In a quest for inner peace, I’ve been learning to meditate. I’ve tried to meditate before. I’ve been to Jewish meditation and to Zen meditation. Though I enjoyed going, I’ve always felt like I needed more guidance. I definitely have a type A personality. Inner peace doesn’t come naturally to me.
So now I’m trying transcendental meditation. I like it because it’s a simple but elegant form of meditation. You must commit to doing it twice a day. Best if you can do it first thing in the morning and then again when you’re lagging in the afternoon.
The only other time in my life I have found inner peace through meditation was when I was pregnant with our fourth and we had decided to have an unassisted birth. It was winter. Almost every night I took a hot bath. While blissfully buoyant in the water, I said positive affirmations over and over, imagining having a perfect birth. Those positive affirmations, which are an excellent way to avoid needing drugs during labor, brought me so much inner peace.
But my usual state is inner angst, not inner peace. Which is why I’ve committed to daily meditating.
The reality of looking for inner peace when life is chaotic and busy
This morning I woke up a little before 6:00 a.m. I read a Jack Reacher novel (detective novels have been helping me through the COVID-19 chaos, as I mentioned in this article about the history of pandemics and quarantines for Jefferson Public Radio) and the news headlines on my phone. Then I made breakfast for my daughter and her cousin. They cleared their plates and helped me clean the kitchen.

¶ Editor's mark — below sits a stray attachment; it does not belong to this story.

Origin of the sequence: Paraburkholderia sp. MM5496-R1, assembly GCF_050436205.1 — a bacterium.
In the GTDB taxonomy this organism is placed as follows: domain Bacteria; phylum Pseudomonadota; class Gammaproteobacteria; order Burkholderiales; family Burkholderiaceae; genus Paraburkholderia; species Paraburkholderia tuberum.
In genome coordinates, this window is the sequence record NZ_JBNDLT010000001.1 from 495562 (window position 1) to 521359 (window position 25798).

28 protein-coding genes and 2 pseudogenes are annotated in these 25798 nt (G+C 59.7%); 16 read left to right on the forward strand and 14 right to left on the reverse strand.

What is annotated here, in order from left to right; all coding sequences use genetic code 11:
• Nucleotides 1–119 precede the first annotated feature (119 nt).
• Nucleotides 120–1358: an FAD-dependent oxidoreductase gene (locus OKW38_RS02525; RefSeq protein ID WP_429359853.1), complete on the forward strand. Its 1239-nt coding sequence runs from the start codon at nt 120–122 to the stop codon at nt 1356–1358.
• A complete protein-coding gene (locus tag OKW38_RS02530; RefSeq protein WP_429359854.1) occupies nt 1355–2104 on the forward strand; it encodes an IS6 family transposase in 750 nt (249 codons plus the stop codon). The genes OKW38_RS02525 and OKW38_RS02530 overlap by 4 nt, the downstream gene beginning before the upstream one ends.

I realized my son had forgotten to put the trash and recycling on the street and rushed to do that. Then I took out the compost and covered it over with leaves. Then I washed a pot that had been soaking overnight, got the kids to wipe down the counters and sweep the floor. Then I started supper, since I knew I wouldn’t have time later on and I didn’t want to cook when it was really hot. (The forecast is for the high 90s today. Ah, Southern Oregon.)
After that we marched up the steep hill to our neighbor’s house to take her puppy for a walk.
I didn’t have time to eat breakfast. It wasn’t until 9:45 that I was “ready” for the morning meditation.
In transcendental meditation, you sit comfortably, then take 30 seconds to quiet your mind, and then you repeat a secret mantra (that is a sound given to you by your teacher) for 20 minutes. Then you take two minutes or so to come out of the meditation. The idea is to become deeply relaxed and to transcend your thoughts and tap into the vastness, beauty, and bliss of the universe.
The reality of my meditation this morning was my mind wandering in a thousand directions (“I need to get started on my editing,” “I forgot to set up a time to talk to Olivia,” “I wonder how hard it would be to dig a well,” “I sure hope we’ll have time to see Jamie and Melissa’s new puppies”) and my same mind gently reminding myself to come back to the mantra. I fidgeted. I stretched my neck. I wondered if I was sitting correctly. I wondered if my time was up. I did not get into a deep state. But I did relax. A little.
Mahatma Gandhi, the non-violent leader who lead India to independence, is famous for saying: I have so much to do today that I need to meditate for two hours instead of one.
I’ll be meditating this afternoon. I promised my teacher I would do it twice a day, no matter what. I may not find inner peace then either. But I’m trying. Besides, anything worth doing is worth doing half-assed. Even meditating.